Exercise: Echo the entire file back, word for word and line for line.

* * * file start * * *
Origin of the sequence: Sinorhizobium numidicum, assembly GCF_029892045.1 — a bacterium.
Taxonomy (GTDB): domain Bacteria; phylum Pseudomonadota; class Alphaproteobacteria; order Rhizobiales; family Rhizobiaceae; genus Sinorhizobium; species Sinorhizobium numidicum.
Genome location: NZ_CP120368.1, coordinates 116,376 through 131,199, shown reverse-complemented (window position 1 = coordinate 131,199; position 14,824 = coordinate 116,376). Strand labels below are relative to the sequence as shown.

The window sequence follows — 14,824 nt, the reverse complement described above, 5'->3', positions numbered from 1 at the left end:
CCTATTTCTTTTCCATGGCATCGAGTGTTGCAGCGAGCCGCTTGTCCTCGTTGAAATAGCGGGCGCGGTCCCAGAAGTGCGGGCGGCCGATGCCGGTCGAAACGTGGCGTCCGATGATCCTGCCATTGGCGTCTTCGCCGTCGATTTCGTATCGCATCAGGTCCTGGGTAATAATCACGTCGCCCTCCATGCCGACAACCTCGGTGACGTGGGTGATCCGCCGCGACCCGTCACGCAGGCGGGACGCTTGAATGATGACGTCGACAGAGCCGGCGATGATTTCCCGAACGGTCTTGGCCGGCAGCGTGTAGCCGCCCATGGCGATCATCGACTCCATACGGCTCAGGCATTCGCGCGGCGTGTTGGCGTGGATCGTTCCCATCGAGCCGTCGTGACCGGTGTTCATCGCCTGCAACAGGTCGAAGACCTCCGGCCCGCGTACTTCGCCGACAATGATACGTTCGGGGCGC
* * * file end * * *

Origin of the sequence: Sinorhizobium numidicum, assembly GCF_029892045.1 — a bacterium.
Taxonomy (GTDB): domain Bacteria; phylum Pseudomonadota; class Alphaproteobacteria; order Rhizobiales; family Rhizobiaceae; genus Sinorhizobium; species Sinorhizobium numidicum.
Genome location: NZ_CP120368.1, coordinates 116,376 through 131,199, shown reverse-complemented (window position 1 = coordinate 131,199; position 14,824 = coordinate 116,376). Strand labels below are relative to the sequence as shown.

The window sequence follows — 14,824 nt, the reverse complement described above, 5'->3', positions numbered from 1 at the left end:
CCTATTTCTTTTCCATGGCATCGAGTGTTGCAGCGAGCCGCTTGTCCTCGTTGAAATAGCGGGCGCGGTCCCAGAAGTGCGGGCGGCCGATGCCGGTCGAAACGTGGCGTCCGATGATCCTGCCATTGGCGTCTTCGCCGTCGATTTCGTATCGCATCAGGTCCTGGGTAATAATCACGTCGCCCTCCATGCCGACAACCTCGGTGACGTGGGTGATCCGCCGCGACCCGTCACGCAGGCGGGACGCTTGAATGATGACGTCGACAGAGCCGGCGATGATTTCCCGAACGGTCTTGGCCGGCAGCGTGTAGCCGCCCATGGCGATCATCGACTCCATACGGCTCAGGCATTCGCGCGGCGTGTTGGCGTGGATCGTTCCCATCGAGCCGTCGTGACCGGTGTTCATCGCCTGCAACAGGTCGAAGACCTCCGGCCCGCGTACTTCGCCGACAATGATACGTTCGGGGCGC